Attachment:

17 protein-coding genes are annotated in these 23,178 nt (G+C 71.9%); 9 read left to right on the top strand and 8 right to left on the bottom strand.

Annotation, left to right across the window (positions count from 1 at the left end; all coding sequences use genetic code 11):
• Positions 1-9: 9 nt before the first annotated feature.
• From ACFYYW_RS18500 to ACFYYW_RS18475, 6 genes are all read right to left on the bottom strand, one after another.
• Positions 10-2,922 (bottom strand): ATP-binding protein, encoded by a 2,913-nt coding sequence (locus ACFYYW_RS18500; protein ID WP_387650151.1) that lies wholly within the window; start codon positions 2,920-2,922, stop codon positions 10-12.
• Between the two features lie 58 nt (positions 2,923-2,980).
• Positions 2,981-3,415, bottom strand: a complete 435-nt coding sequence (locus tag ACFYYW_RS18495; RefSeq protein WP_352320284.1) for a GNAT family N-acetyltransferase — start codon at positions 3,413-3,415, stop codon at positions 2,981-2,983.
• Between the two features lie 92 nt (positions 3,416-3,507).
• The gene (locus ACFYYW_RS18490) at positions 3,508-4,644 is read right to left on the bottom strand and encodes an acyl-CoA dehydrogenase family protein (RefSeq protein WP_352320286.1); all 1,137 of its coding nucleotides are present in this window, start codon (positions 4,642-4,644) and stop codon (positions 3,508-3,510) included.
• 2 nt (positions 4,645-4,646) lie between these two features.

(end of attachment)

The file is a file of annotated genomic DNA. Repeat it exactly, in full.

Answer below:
17 protein-coding genes are annotated in these 23,178 nt (G+C 71.9%); 9 read left to right on the top strand and 8 right to left on the bottom strand.

Annotation, left to right across the window (positions count from 1 at the left end; all coding sequences use genetic code 11):
• Positions 1-9: 9 nt before the first annotated feature.
• From ACFYYW_RS18500 to ACFYYW_RS18475, 6 genes are all read right to left on the bottom strand, one after another.
• Positions 10-2,922 (bottom strand): ATP-binding protein, encoded by a 2,913-nt coding sequence (locus ACFYYW_RS18500; protein ID WP_387650151.1) that lies wholly within the window; start codon positions 2,920-2,922, stop codon positions 10-12.
• Between the two features lie 58 nt (positions 2,923-2,980).
• Positions 2,981-3,415, bottom strand: a complete 435-nt coding sequence (locus tag ACFYYW_RS18495; RefSeq protein WP_352320284.1) for a GNAT family N-acetyltransferase — start codon at positions 3,413-3,415, stop codon at positions 2,981-2,983.
• Between the two features lie 92 nt (positions 3,416-3,507).
• The gene (locus ACFYYW_RS18490) at positions 3,508-4,644 is read right to left on the bottom strand and encodes an acyl-CoA dehydrogenase family protein (RefSeq protein WP_352320286.1); all 1,137 of its coding nucleotides are present in this window, start codon (positions 4,642-4,644) and stop codon (positions 3,508-3,510) included.
• 2 nt (positions 4,645-4,646) lie between these two features.